The human ability to inhibit a behavior to forego an immediate reward for better outcomes later, to delay gratification, is one of our greatest super-powers. Put two chimpanzees on either side of a table, where one of the chimps has been taught how to figure out which box contains the reward, and then start giving the chosen box to the other chimp. Chimps can be pretty smart in finding the reward, but they are unable to inhibit the choice which will give the reward to the other chimp. You can put two toddlers in this situation and the toddler who knows how to get the reward will very quickly learn to point to the wrong box when pointing to the right one means the other kid gets it. Chimps will screech and howl at the frustration of continuing to point to the box they know has the desired reward when the other chimp continues to get it.
Yes, human beings can and do learn to delay gratification, to forego an immediate reward for something better. But it is a long process. I’m always frustrated with journalists, and sometimes even the neuroscientists themselves, who talk as if the problem with adolescence is that the part of the brain responsible for some of this delay-of-gratification are still “maturing.’ In a sense that is true, but that isn’t an autonomous process separate from learning how to do it, as I suspect the growth in these areas (like the cingulate gyrus) is not just an automatic process taking much of adolescence to occur, but that these are some of the things adolescents need to learn. We all have a repertoire of tricks. Don’t put the easy reward in full view, give yourself small rewards on route, keep thinking about the bigger reward for later. Now, if you are a kid with unreliable parents, it may make sense to take the immediate reward because the bigger reward promised for later never comes. That’s not immaturity, that’s rationality.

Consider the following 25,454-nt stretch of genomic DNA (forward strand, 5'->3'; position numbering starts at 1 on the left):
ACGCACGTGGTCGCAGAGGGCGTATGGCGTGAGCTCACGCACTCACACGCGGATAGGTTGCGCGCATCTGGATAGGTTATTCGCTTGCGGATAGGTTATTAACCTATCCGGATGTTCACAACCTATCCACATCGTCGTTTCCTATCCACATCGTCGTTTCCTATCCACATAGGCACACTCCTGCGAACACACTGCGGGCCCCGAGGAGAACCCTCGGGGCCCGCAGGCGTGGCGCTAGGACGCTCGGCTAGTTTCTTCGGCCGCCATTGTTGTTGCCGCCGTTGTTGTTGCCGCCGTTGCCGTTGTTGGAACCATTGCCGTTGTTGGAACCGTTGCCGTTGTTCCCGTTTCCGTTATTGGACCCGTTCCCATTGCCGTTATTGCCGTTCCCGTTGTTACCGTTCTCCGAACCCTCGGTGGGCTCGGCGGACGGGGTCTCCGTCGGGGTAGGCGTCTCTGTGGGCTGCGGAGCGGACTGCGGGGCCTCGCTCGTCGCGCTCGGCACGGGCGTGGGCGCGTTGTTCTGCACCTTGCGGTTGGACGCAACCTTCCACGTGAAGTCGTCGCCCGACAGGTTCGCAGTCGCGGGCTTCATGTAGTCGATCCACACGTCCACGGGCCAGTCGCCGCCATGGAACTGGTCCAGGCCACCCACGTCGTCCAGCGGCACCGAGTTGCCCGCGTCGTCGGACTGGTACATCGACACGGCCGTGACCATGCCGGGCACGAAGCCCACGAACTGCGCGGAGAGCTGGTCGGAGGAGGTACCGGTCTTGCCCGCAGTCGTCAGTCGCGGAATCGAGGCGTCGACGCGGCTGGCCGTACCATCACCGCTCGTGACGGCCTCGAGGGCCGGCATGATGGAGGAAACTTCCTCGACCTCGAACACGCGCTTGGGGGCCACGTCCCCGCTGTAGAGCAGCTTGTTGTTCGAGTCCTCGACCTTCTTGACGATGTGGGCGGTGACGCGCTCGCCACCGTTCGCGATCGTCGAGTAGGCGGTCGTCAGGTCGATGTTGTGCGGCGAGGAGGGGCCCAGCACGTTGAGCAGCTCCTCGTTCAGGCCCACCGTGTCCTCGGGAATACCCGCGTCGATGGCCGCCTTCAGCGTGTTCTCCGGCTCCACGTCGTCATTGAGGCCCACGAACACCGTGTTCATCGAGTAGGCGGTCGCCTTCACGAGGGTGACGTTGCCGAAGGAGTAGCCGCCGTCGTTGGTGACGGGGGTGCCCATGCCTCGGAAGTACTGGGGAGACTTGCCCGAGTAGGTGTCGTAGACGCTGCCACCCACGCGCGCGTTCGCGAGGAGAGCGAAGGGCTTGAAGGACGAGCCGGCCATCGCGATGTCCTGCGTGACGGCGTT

It always amazed me to see some poor kid tossing a basketball at a hoop over and over a zillion times and mostly not making it. But if he makes it once in a while, or he’s seen his older brother make it, or if he is getting social rewards along the way for continuing to try, he’s gonna keep shooting. Why don’t we give kids the same lessons about their homework, show them the end-products, show them the advantage of the intellectual skills they are developing. Kids on a team will take endless abuse from a coach, because they know they are getting better. That’s how to develop mastery motivation rather than mere performance motivation, learning to understand how one learns from failure rather than just how to show off skills you already have. But that’s also another blog.
Some of the lessons are simple. I love cheese curls, but I know they aren’t especially good for me. I know that if I go without them for a while, I have less of a taste for them. I know if they are around, sitting on the counter when I come back from a stressful day in the outside world, I will eat them, no matter what imprecations I throw at myself, or how much I beat myself up for doing it. If I hide them, and they are not readily available, I’m less likely to eat them. Even better, I’d sometimes have my kids hide them from me. Of course, sometimes this works too well, as they hide them from me in their stomachs.